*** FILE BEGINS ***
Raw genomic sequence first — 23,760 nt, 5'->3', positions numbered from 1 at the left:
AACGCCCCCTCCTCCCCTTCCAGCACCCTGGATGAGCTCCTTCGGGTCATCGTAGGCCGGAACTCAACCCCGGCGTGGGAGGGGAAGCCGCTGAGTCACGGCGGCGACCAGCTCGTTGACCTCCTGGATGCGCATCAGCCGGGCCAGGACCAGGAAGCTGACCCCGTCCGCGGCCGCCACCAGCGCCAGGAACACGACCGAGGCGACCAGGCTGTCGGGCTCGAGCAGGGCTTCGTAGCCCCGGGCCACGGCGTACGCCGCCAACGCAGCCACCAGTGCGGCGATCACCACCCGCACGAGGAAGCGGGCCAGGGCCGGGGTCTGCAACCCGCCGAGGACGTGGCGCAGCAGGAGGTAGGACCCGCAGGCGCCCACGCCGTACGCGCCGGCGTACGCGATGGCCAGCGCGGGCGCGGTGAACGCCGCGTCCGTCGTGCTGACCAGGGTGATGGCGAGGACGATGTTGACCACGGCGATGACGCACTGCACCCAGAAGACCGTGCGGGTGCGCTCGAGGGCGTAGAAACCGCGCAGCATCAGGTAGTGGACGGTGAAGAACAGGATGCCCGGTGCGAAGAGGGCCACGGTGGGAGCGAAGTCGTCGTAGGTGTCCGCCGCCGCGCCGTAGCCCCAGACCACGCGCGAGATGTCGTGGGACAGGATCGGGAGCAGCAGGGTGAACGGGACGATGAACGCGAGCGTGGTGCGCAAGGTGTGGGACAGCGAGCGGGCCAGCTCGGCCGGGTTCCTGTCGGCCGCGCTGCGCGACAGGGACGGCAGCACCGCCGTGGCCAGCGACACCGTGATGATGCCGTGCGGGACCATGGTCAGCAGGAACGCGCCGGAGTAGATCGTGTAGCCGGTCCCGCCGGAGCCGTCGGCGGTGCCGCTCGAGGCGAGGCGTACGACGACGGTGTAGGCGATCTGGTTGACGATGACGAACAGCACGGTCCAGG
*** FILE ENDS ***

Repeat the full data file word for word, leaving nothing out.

Raw genomic sequence first — 23,760 nt, 5'->3', positions numbered from 1 at the left:
AACGCCCCCTCCTCCCCTTCCAGCACCCTGGATGAGCTCCTTCGGGTCATCGTAGGCCGGAACTCAACCCCGGCGTGGGAGGGGAAGCCGCTGAGTCACGGCGGCGACCAGCTCGTTGACCTCCTGGATGCGCATCAGCCGGGCCAGGACCAGGAAGCTGACCCCGTCCGCGGCCGCCACCAGCGCCAGGAACACGACCGAGGCGACCAGGCTGTCGGGCTCGAGCAGGGCTTCGTAGCCCCGGGCCACGGCGTACGCCGCCAACGCAGCCACCAGTGCGGCGATCACCACCCGCACGAGGAAGCGGGCCAGGGCCGGGGTCTGCAACCCGCCGAGGACGTGGCGCAGCAGGAGGTAGGACCCGCAGGCGCCCACGCCGTACGCGCCGGCGTACGCGATGGCCAGCGCGGGCGCGGTGAACGCCGCGTCCGTCGTGCTGACCAGGGTGATGGCGAGGACGATGTTGACCACGGCGATGACGCACTGCACCCAGAAGACCGTGCGGGTGCGCTCGAGGGCGTAGAAACCGCGCAGCATCAGGTAGTGGACGGTGAAGAACAGGATGCCCGGTGCGAAGAGGGCCACGGTGGGAGCGAAGTCGTCGTAGGTGTCCGCCGCCGCGCCGTAGCCCCAGACCACGCGCGAGATGTCGTGGGACAGGATCGGGAGCAGCAGGGTGAACGGGACGATGAACGCGAGCGTGGTGCGCAAGGTGTGGGACAGCGAGCGGGCCAGCTCGGCCGGGTTCCTGTCGGCCGCGCTGCGCGACAGGGACGGCAGCACCGCCGTGGCCAGCGACACCGTGATGATGCCGTGCGGGACCATGGTCAGCAGGAACGCGCCGGAGTAGATCGTGTAGCCGGTCCCGCCGGAGCCGTCGGCGGTGCCGCTCGAGGCGAGGCGTACGACGACGGTGTAGGCGATCTGGTTGACGATGACGAACAGCACGGTCCAGG